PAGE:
And now I am back where I started, pondering the role of the world of symbols, archetypes and spirits and hidden forces and the implications for, as the guys at Princeton named it, anomolous engineering.

This is the missing key. What humanity and science lacks in order to bring forth, as you say, the Golden Age, is what we today call the occult. It's like mainstream civilization is missing half the picture.

That means we need to apply science to the occult, and the occult to science. We already know that a experiment is affected by the experimenters expectations. We know that the cat is in limbo till the box is opened. We know the placebo effect is better then pretty much every drug at healing. We know that random number generators are affected by crowds. And statistics tell us weather is not behaving like normal on holidays. The mountain of evidence is tall enough and has been for decades.

Now we need theorists, both scientists and occultists to come up with the why, and a new class of engineers to figure out the how and the applications thereof.

As to the spirits, and their nature? Some might be natural universal forces, spontaneously birthed by every complex system you could think of, from stars to planets to animals to plants, to that bend in the brook with a rock that creates a bit of turbulence.

Some might be man made or indeed, once men and women. Some might be current or long dead terrestrials and extraterrestrials, some might be AI's the size of planets built by long gone aliens, some might be interdimensional visitors from each category above. There be multitudes.

As far as I am concerned the first non human contact happened tens or hundreds of thousands of years ago and is ongoing every day all around the world. The norm throughout human history was probably much more contact then we have today. That might be a problem.

u/bitparity · 4 pointsr/linguistics

I actually asked this exact question, using your exact examples. And as per the other people in this thread, languages simplify and increase in complexity simultaneously, although there are particular trends of simplification and complexity, and they deal predominantly with increasing proximity between languages.

The book that will answer all your questions, is this one.

u/whiskeyromeo · 4 pointsr/linguistics

Read this and this. Those two books are probably why I decided to major in linguistics. Both well written, and not at all dry

u/Shmurk · 4 pointsr/AskReddit
u/skald · 3 pointsr/linguistics

I loved Hayakawa's Language in Thought and Action. Well written and covers a lot of topics. Might be what you're looking for!

u/747572746c65 · 3 pointsr/writing

Practical English Usage is a grammar bible, but not exactly a text book. If you want exercises maybe murphy.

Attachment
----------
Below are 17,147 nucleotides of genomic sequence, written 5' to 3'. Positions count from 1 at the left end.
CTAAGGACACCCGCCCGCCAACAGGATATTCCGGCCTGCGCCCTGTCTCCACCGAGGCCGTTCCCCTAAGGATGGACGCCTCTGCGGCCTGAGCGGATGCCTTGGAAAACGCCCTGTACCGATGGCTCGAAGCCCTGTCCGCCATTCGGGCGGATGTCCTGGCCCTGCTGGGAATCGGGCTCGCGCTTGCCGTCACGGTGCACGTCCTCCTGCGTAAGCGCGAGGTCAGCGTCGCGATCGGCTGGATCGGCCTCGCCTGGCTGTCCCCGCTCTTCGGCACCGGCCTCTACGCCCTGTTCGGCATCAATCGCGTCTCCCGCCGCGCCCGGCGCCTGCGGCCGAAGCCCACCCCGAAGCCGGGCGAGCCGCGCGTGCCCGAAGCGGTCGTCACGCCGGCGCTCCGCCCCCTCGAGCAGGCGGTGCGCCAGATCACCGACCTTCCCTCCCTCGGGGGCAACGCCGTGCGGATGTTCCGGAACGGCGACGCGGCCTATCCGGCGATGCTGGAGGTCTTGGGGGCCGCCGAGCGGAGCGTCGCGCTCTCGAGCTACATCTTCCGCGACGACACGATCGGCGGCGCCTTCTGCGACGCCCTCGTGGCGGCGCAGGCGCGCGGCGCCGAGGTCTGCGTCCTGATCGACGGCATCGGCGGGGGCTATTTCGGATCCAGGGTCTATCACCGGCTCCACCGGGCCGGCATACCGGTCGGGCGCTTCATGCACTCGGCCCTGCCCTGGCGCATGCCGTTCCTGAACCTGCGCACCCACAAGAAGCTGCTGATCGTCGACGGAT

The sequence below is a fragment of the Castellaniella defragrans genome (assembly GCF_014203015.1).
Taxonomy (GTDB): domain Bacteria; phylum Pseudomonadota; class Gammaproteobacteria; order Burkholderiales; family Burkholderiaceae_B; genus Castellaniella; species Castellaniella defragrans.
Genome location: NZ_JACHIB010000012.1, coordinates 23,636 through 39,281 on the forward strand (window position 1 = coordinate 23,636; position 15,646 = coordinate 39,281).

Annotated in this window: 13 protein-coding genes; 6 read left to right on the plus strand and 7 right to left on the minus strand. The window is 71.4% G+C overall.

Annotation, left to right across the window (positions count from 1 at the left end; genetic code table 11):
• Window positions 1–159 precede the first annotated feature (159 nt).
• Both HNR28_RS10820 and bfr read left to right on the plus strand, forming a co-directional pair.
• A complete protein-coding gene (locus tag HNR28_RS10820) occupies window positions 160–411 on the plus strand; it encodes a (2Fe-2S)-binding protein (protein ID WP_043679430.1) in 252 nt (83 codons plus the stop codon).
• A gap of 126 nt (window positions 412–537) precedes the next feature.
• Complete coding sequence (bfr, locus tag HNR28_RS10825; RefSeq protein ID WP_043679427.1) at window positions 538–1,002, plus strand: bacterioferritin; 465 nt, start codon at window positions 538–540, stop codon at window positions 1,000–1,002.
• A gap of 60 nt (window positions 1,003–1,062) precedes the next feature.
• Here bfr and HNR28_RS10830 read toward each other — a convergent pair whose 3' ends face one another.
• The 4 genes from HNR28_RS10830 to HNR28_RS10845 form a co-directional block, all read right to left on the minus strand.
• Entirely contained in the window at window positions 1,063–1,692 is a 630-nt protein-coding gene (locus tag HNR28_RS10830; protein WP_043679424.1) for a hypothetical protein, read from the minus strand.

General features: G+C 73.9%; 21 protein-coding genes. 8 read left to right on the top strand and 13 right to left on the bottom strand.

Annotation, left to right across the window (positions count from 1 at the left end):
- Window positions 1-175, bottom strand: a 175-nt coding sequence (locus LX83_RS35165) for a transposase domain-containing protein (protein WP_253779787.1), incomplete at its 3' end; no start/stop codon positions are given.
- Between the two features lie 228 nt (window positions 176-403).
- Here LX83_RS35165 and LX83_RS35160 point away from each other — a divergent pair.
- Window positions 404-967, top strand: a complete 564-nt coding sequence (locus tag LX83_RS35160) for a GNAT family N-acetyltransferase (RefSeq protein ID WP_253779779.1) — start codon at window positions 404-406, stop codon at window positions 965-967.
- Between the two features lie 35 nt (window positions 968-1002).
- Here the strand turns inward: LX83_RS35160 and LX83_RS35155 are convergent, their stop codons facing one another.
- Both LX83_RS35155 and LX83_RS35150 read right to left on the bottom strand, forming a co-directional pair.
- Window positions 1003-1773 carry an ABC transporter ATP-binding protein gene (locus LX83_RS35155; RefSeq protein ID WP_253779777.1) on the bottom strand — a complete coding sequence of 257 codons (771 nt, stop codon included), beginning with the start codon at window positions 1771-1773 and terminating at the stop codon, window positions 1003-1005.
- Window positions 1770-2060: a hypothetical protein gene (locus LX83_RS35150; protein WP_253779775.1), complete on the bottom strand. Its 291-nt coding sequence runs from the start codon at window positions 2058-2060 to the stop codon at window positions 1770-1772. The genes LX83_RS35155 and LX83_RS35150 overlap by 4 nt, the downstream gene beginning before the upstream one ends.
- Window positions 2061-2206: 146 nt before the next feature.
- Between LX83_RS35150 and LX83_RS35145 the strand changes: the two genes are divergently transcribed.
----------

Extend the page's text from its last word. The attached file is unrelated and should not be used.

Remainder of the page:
u/puppet_life · 3 pointsr/TEFL
  1. Make sure you brush up on the language point you're teaching. Have examples prepared beforehand that you can present to your students, and a way of explaining it that is concise and easy to understand. Practical English Usage by Michael Swan is quite a useful resource.

  2. Have a good lesson plan prepared, but don't be a slave to it. Parts of the lesson may take more or less time than anticipated, depending on student interest, how long it takes to grasp something, etc. As you gain more experience you'll get better at estimating how long particular stages of a lesson should last.

  3. Don't be too hard on yourself if you have a bad class. It happens. Reflect on it to see if there was anything you could have done differently, but don't dwell on it too much. Move on.

    Bonus tip - trying to get the students to speak English can be a struggle, but there are ways to motivate them. One method I use is to have a yellow and red card to hand, like a football referee. If a student uses their first language too much, they get the yellow card. If they do it again, they get the red card and have to do a forfeit - something like singing a stupid song or press-ups. Perhaps let the class take a vote on what the forfeit should be - that way no-one can really complain if they have to do it.
u/Monyet · 3 pointsr/TEFL

If you've learnt Spanish and Hindi then you probably will know more than many others on your course. Also, it's more important in many ways to be able to demonstrate difference in meaning rather than analysing things grammatically.

For example: How would you explain / demonstrate the difference between 'I saw the thief climbing through the window' vs. 'I saw the thief climb through the window'.

Having said that, it never hurts to brush up. I'm personally not a fan of Azar I think she tends to split and complicate things where there is no need.

Instead I'd recommend Raymond Murphy (it comes in both a British and American English version. If you get the British version it includes American grammar in the appendix and vice versa):
and Teaching tenses:

Most importantly, get a copy of the TESOL bible, Swan's 'Practical English Usage':

u/TheGambit · 3 pointsr/conspiracy
u/Kevin_Scharp · 3 pointsr/askphilosophy

Check out Kenny's A New History of Western Philosophy, especially book IV, which covers way more of the 20th century than Russell's book.

u/Snugglerific · 3 pointsr/askphilosophy

Russell's history is great, but Anthony Kenny's updates it for the 21st century:

u/terrifyingdiscovery · 3 pointsr/askphilosophy